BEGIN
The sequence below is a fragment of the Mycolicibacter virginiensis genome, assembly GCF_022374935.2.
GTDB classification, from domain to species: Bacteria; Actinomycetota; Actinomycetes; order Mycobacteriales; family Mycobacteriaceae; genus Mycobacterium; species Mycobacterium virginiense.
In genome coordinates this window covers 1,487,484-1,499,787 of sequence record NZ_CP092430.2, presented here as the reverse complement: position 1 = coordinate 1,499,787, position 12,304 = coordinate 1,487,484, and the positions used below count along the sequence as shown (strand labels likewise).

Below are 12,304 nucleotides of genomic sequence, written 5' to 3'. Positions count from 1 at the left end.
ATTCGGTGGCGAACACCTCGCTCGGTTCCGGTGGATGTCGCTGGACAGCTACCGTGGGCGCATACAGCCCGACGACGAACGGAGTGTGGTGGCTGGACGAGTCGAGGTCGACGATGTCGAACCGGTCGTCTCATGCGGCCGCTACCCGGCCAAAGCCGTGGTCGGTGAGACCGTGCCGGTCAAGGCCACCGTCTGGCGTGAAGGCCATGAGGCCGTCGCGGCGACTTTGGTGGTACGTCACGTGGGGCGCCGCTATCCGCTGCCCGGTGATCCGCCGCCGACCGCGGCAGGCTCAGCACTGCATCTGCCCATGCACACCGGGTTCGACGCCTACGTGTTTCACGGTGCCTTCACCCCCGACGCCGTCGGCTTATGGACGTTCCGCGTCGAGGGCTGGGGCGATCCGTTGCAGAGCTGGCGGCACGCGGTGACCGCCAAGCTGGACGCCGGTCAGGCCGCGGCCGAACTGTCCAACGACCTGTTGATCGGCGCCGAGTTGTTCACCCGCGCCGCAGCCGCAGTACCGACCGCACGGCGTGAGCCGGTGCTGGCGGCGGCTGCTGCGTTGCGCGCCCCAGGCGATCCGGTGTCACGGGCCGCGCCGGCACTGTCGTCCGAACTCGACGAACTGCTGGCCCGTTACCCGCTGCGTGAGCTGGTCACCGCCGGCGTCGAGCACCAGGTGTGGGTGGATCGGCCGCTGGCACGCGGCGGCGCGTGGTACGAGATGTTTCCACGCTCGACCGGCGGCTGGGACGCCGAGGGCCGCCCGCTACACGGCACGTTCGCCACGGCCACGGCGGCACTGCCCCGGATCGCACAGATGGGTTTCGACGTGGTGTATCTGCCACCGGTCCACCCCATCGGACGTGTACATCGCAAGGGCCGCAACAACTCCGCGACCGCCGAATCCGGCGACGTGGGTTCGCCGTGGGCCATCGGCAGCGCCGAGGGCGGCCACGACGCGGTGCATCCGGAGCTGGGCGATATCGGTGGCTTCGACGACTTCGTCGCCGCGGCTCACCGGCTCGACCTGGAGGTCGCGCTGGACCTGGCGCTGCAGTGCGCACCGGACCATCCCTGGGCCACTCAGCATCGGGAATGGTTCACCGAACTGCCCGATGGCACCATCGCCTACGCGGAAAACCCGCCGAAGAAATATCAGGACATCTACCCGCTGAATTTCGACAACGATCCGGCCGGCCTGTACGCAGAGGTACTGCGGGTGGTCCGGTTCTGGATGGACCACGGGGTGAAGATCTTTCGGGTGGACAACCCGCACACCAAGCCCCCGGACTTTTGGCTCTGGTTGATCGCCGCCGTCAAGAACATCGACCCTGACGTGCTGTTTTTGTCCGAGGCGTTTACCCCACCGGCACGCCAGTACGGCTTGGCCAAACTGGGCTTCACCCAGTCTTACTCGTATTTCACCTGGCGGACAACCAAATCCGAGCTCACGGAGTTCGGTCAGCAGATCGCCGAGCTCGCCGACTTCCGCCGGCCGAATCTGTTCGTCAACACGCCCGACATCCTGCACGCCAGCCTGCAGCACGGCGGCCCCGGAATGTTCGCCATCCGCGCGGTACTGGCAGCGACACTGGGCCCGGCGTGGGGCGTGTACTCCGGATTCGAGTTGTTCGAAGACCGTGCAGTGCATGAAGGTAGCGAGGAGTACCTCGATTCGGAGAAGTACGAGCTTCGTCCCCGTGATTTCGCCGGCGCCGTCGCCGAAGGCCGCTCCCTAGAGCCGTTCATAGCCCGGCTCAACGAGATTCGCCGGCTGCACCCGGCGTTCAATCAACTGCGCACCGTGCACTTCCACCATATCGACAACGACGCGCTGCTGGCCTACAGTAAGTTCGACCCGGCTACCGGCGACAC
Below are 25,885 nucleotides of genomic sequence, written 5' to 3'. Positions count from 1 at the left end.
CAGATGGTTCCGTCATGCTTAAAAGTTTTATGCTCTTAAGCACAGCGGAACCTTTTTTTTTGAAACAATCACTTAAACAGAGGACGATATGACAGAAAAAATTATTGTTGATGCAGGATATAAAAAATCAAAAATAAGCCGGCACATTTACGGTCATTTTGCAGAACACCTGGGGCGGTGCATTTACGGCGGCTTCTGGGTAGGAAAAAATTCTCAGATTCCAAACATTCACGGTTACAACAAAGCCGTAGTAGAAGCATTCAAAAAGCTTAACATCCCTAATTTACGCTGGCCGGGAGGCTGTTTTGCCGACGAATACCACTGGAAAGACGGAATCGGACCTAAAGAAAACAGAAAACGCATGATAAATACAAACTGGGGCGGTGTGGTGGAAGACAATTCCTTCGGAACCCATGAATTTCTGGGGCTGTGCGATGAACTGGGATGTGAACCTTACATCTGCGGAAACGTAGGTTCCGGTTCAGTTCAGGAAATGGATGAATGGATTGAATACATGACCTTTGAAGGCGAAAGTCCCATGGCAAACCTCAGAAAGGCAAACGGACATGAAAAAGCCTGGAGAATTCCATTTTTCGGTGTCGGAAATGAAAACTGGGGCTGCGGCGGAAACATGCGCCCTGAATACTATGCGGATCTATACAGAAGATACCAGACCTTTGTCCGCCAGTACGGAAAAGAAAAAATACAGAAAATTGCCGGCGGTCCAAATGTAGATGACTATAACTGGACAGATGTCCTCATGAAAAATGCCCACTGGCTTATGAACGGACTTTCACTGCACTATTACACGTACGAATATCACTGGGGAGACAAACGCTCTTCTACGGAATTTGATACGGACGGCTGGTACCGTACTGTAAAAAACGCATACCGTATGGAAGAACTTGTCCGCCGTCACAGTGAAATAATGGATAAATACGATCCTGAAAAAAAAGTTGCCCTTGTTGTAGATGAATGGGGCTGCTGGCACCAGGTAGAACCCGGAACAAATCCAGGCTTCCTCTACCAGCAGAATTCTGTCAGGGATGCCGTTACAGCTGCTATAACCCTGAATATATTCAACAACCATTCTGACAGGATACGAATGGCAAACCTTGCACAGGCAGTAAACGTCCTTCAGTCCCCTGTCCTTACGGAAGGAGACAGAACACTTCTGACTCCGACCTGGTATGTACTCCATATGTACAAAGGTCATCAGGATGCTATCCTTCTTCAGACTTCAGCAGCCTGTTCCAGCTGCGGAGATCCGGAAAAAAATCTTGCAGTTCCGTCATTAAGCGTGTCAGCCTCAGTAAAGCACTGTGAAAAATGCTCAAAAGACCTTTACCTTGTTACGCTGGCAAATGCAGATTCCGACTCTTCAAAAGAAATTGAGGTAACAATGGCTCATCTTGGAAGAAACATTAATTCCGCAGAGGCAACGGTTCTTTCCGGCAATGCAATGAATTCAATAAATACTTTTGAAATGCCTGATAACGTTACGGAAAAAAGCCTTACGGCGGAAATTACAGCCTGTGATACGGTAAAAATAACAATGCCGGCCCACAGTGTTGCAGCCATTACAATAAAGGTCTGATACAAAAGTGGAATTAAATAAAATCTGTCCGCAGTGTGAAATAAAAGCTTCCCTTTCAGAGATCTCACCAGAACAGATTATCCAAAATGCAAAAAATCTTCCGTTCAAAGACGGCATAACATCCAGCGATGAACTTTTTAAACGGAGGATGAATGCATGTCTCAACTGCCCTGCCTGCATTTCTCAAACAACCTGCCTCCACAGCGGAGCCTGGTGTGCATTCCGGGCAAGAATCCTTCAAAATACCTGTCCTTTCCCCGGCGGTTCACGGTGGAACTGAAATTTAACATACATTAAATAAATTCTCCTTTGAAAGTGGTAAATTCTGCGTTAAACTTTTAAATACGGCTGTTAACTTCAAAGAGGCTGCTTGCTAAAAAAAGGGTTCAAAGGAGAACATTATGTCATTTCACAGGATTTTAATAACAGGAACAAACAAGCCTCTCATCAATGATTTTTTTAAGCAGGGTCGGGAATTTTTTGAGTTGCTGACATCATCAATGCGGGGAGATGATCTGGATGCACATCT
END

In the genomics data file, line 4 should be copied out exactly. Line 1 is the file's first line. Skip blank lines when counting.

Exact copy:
Below are 12,304 nucleotides of genomic sequence, written 5' to 3'. Positions count from 1 at the left end.